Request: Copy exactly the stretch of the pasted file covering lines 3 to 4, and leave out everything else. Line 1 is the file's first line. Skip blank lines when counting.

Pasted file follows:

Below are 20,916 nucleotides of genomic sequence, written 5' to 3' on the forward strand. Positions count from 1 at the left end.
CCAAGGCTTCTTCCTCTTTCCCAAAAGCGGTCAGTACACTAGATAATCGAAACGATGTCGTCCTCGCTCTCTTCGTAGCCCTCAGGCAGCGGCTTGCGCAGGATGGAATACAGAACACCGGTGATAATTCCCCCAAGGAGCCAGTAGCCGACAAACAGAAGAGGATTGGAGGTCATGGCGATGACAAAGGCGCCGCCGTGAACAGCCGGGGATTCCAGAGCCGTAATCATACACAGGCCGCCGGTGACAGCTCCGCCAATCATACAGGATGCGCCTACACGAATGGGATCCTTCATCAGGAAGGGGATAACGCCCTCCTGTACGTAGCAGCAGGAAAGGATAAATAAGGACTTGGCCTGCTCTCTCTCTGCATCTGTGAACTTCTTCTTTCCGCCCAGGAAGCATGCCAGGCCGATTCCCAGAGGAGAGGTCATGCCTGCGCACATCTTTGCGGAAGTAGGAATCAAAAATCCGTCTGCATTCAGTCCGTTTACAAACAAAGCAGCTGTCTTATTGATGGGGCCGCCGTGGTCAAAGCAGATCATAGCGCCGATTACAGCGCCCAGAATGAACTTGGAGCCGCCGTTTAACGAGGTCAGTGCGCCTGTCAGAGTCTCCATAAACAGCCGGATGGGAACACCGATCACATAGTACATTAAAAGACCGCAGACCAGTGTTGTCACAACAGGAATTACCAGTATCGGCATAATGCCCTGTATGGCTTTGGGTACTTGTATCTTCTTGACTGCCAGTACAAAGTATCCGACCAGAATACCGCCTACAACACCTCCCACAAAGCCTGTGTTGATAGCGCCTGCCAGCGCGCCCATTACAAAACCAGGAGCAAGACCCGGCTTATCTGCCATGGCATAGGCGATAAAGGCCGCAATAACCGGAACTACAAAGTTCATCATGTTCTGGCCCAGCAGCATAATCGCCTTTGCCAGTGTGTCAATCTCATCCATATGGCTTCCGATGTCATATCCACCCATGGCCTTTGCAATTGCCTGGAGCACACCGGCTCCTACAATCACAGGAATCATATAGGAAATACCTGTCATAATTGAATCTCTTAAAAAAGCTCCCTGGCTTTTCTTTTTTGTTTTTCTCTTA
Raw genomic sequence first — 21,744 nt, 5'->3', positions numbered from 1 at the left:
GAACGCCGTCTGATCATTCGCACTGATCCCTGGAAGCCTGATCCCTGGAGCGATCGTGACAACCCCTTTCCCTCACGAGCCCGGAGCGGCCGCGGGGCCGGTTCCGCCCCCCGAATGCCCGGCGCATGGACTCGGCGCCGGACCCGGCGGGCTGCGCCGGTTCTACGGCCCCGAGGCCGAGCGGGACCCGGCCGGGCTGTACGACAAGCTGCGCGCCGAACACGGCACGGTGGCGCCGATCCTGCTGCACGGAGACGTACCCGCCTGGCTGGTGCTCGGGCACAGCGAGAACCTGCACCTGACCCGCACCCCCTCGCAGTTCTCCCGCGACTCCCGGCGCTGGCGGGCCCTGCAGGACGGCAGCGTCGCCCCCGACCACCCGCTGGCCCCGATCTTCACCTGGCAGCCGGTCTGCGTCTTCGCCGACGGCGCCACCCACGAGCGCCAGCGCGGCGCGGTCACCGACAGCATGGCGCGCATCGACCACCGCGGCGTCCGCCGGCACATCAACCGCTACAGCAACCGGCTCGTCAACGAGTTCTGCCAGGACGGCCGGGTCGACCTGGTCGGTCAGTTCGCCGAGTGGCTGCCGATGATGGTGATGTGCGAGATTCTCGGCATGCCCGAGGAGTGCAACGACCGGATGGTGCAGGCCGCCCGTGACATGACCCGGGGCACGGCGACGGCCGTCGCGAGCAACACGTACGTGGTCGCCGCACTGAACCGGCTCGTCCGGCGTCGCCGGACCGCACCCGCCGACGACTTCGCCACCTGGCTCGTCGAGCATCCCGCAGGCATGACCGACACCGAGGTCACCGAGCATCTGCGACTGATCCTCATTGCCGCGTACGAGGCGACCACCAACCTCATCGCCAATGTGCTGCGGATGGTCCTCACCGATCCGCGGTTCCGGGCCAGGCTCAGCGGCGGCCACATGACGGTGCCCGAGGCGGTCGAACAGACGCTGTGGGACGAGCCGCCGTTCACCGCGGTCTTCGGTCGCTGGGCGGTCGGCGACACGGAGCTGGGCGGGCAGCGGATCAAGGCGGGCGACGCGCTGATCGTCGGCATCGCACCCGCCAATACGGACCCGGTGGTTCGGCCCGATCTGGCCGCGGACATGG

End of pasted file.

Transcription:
Raw genomic sequence first — 21,744 nt, 5'->3', positions numbered from 1 at the left:
GAACGCCGTCTGATCATTCGCACTGATCCCTGGAAGCCTGATCCCTGGAGCGATCGTGACAACCCCTTTCCCTCACGAGCCCGGAGCGGCCGCGGGGCCGGTTCCGCCCCCCGAATGCCCGGCGCATGGACTCGGCGCCGGACCCGGCGGGCTGCGCCGGTTCTACGGCCCCGAGGCCGAGCGGGACCCGGCCGGGCTGTACGACAAGCTGCGCGCCGAACACGGCACGGTGGCGCCGATCCTGCTGCACGGAGACGTACCCGCCTGGCTGGTGCTCGGGCACAGCGAGAACCTGCACCTGACCCGCACCCCCTCGCAGTTCTCCCGCGACTCCCGGCGCTGGCGGGCCCTGCAGGACGGCAGCGTCGCCCCCGACCACCCGCTGGCCCCGATCTTCACCTGGCAGCCGGTCTGCGTCTTCGCCGACGGCGCCACCCACGAGCGCCAGCGCGGCGCGGTCACCGACAGCATGGCGCGCATCGACCACCGCGGCGTCCGCCGGCACATCAACCGCTACAGCAACCGGCTCGTCAACGAGTTCTGCCAGGACGGCCGGGTCGACCTGGTCGGTCAGTTCGCCGAGTGGCTGCCGATGATGGTGATGTGCGAGATTCTCGGCATGCCCGAGGAGTGCAACGACCGGATGGTGCAGGCCGCCCGTGACATGACCCGGGGCACGGCGACGGCCGTCGCGAGCAACACGTACGTGGTCGCCGCACTGAACCGGCTCGTCCGGCGTCGCCGGACCGCACCCGCCGACGACTTCGCCACCTGGCTCGTCGAGCATCCCGCAGGCATGACCGACACCGAGGTCACCGAGCATCTGCGACTGATCCTCATTGCCGCGTACGAGGCGACCACCAACCTCATCGCCAATGTGCTGCGGATGGTCCTCACCGATCCGCGGTTCCGGGCCAGGCTCAGCGGCGGCCACATGACGGTGCCCGAGGCGGTCGAACAGACGCTGTGGGACGAGCCGCCGTTCACCGCGGTCTTCGGTCGCTGGGCGGTCGGCGACACGGAGCTGGGCGGGCAGCGGATCAAGGCGGGCGACGCGCTGATCGTCGGCATCGCACCCGCCAATACGGACCCGGTGGTTCGGCCCGATCTGGCCGCGGACATGG